In the Matter of the Arbitration
of a Dispute Between
LOCAL 60, AFSCME, AFL-CIO
VILLAGE OF OREGON
Mr. Thomas Larsen, Staff Representative, Wisconsin Council 40, AFSCME, AFL- CIO, 1734 Arrowhead Drive, Beloit, Wisconsin 53511-3808, for the Union.
Melli, Walker, Pease & Ruhly, S.C., Box 1664, Madison, Wisconsin 53701-1664, by Ms. JoAnn M. Hart, for the Village.
The above-captioned parties, herein the Union and the Village, are signatories to a collective bargaining agreement providing for final and binding arbitration. Pursuant to the parties' request for the appointment of an arbitrator, the Wisconsin Employment Relations Commission appointed Jane B. Buffett, a member of its staff, to hear and decide a dispute regarding the interpretation and application of the agreement. The matter was submitted upon a stipulation of facts. The parties filed briefs, the last of which was received September 8, 1992.
The arbitrator frames the issue as follows:
Did the Village violate the 1990-1992 collective bargaining agreement by paying grievants Richard Krueger and Daniel Crapp $270 (rather than $350 and $310, respectively) longevity pay in December, 1990? If so, what is the appropriate remedy?
During the course of bargaining for a successor to their 1987-1989 collective bargaining agreement, the parties met on October 9, 1989. Several proposals were exchanged. One of the issues in dispute was the Union's proposal to modify the predecessor contract's longevity provision which read as follows:
"19.05 Longevity. Regular full-time employees who have completed three (3) full years of employment by December 1 shall receive an annual bonus of Fifty-Dollars ($50.00). Subsequent longevity bonuses will be increased by Twenty Dollars ($20.00) for each full year of employment thereafter, up to a maximum longevity payment of $250.00 per year."
During the course of bargaining, the Village submitted a package proposal that included a counter-proposal to increase the maximum longevity payment to $350. The package was rejected by the Union which then offered a counter-proposal that was rejected by the Village.
The Village then offered a new counter-proposal that included a modification of an item not relevant here and in presenting its proposal, the Village representative stated that its proposal to increase the longevity maximum to $350 meant that anyone at the maximum at that time would get $20 more the next year, not more than $20. No further discussion took place between the parties regarding the longevity issue and after some questions and a Union caucus, the Village's counter-proposal was accepted.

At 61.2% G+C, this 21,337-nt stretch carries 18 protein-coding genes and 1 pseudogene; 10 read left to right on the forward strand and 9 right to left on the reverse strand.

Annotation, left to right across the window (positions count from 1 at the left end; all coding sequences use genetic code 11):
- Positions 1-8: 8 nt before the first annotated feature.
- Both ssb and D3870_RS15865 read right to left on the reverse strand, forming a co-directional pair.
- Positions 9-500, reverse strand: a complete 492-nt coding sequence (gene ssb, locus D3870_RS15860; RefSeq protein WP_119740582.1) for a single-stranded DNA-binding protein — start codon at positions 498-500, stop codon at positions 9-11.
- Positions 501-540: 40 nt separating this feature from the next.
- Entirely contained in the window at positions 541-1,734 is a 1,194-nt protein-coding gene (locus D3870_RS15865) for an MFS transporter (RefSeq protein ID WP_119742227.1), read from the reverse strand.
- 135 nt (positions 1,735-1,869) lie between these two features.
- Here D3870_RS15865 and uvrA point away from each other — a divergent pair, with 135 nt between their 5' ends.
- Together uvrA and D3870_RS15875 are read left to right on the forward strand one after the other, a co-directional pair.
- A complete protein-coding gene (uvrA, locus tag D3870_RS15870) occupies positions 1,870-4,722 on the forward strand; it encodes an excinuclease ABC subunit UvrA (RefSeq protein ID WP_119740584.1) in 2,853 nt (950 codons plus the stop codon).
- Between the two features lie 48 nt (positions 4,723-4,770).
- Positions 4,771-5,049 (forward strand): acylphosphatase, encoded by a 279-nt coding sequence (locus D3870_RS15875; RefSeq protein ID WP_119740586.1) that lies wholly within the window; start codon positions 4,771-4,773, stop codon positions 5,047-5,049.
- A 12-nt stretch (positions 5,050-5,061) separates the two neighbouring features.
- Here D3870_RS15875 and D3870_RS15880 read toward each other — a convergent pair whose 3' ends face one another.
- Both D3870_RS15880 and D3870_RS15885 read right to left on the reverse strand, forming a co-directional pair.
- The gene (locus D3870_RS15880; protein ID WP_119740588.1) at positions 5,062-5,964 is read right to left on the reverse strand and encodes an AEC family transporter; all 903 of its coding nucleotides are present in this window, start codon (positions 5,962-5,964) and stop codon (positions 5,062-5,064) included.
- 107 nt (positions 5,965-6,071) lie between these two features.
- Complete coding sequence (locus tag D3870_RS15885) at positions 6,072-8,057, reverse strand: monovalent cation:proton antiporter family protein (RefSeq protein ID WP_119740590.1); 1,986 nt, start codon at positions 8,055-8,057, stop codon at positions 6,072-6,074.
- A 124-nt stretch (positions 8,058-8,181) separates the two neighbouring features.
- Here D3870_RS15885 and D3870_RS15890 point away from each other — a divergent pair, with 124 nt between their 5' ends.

The mutual understanding of the parties at that time was addressed in Stipulation 12 of the parties' Stipulation of Facts which is directly quoted below:
12. At the time the Union agreed to the Village's package offer on October 9, 1989, the Union understood that under the portion of the Village's package offer concerning longevity, the Village would add, for each employee at the $250 cap, an additional $20 in longevity for 1990, and each year thereafter for the next four (4) years, until the employees reached the new cap of $350.00.
On December 4, 1989 the parties executed the tentative agreement and the 1990-92 collective bargaining agreement. The tentative agreement contained the following paragraph:
ARTICLE 19: LONGEVITY
19.05 Amend the last sentence to provide for a maximum longevity payment of $350.00 per year.
The 1990-92 collective bargaining agreement contained the following provision:
19.05 Longevity. Regular full-time employees who have completed three (3) full years of employment by December 1 shall receive an annual bonus of Fifty Dollars ($50.00). Subsequent longevity bonuses will be increased by Twenty Dollars ($20.00) for each full year of employment thereafter, up to a maximum longevity payment of $350.00 per year.
On or about November 30, 1990 the Village paid employes longevity pay under the terms of the 1990-92 contract. Payments were limited to $270, which was $20 over the 1989 maximum. Grievances were filed by employes Richard Krueger and Daniel Crapp, asserting their longevity payments should have been $350 and $310, respectively, based on their years of service. The matter remained unresolved throughout the grievance procedure and is the subject of this arbitration award.
POSITIONS OF THE PARTIES
The Village argues the disputed payments accurately reflects the agreement of the parties as reflected in the parties' stipulation regarding the discussions at the bargaining table. If the arbitrator were to adopt the Union's position, the Union would in effect be allowed to deny its bargain and seek more in arbitration, and the parties' relationship would be harmed by the encouragement of such sharp practices.